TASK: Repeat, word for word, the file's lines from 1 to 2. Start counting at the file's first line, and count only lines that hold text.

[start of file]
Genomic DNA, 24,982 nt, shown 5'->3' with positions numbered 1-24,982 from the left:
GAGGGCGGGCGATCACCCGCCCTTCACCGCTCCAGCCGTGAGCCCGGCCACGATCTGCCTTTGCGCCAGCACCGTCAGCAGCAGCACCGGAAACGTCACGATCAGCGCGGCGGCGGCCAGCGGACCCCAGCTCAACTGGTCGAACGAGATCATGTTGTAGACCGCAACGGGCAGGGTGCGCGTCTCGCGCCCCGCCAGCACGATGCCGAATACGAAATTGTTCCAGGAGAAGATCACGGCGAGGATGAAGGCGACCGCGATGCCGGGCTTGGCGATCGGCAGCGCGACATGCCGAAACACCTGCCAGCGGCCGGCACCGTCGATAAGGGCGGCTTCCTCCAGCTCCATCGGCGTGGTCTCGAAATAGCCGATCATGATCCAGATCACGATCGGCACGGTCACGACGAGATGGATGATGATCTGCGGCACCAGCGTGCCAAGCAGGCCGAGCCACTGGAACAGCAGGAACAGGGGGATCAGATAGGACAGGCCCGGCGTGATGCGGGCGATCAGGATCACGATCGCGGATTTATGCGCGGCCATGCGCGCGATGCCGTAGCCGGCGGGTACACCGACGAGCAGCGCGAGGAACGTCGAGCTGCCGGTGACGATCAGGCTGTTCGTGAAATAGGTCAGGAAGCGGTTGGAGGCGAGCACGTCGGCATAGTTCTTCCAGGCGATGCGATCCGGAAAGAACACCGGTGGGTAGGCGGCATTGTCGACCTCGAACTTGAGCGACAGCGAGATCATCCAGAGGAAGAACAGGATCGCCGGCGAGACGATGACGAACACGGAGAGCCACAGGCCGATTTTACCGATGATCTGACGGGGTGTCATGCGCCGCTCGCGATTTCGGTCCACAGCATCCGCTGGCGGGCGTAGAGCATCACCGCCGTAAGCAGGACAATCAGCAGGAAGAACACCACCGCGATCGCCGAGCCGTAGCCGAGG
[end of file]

Genomic DNA, 24,982 nt, shown 5'->3' with positions numbered 1-24,982 from the left:
GAGGGCGGGCGATCACCCGCCCTTCACCGCTCCAGCCGTGAGCCCGGCCACGATCTGCCTTTGCGCCAGCACCGTCAGCAGCAGCACCGGAAACGTCACGATCAGCGCGGCGGCGGCCAGCGGACCCCAGCTCAACTGGTCGAACGAGATCATGTTGTAGACCGCAACGGGCAGGGTGCGCGTCTCGCGCCCCGCCAGCACGATGCCGAATACGAAATTGTTCCAGGAGAAGATCACGGCGAGGATGAAGGCGACCGCGATGCCGGGCTTGGCGATCGGCAGCGCGACATGCCGAAACACCTGCCAGCGGCCGGCACCGTCGATAAGGGCGGCTTCCTCCAGCTCCATCGGCGTGGTCTCGAAATAGCCGATCATGATCCAGATCACGATCGGCACGGTCACGACGAGATGGATGATGATCTGCGGCACCAGCGTGCCAAGCAGGCCGAGCCACTGGAACAGCAGGAACAGGGGGATCAGATAGGACAGGCCCGGCGTGATGCGGGCGATCAGGATCACGATCGCGGATTTATGCGCGGCCATGCGCGCGATGCCGTAGCCGGCGGGTACACCGACGAGCAGCGCGAGGAACGTCGAGCTGCCGGTGACGATCAGGCTGTTCGTGAAATAGGTCAGGAAGCGGTTGGAGGCGAGCACGTCGGCATAGTTCTTCCAGGCGATGCGATCCGGAAAGAACACCGGTGGGTAGGCGGCATTGTCGACCTCGAACTTGAGCGACAGCGAGATCATCCAGAGGAAGAACAGGATCGCCGGCGAGACGATGACGAACACGGAGAGCCACAGGCCGATTTTACCGATGATCTGACGGGGTGTCATGCGCCGCTCGCGATTTCGGTCCACAGCATCCGCTGGCGGGCGTAGAGCATCACCGCCGTAAGCAGGACAATCAGCAGGAAGAACACCACCGCGATCGCCGAGCCGTAGCCGAGG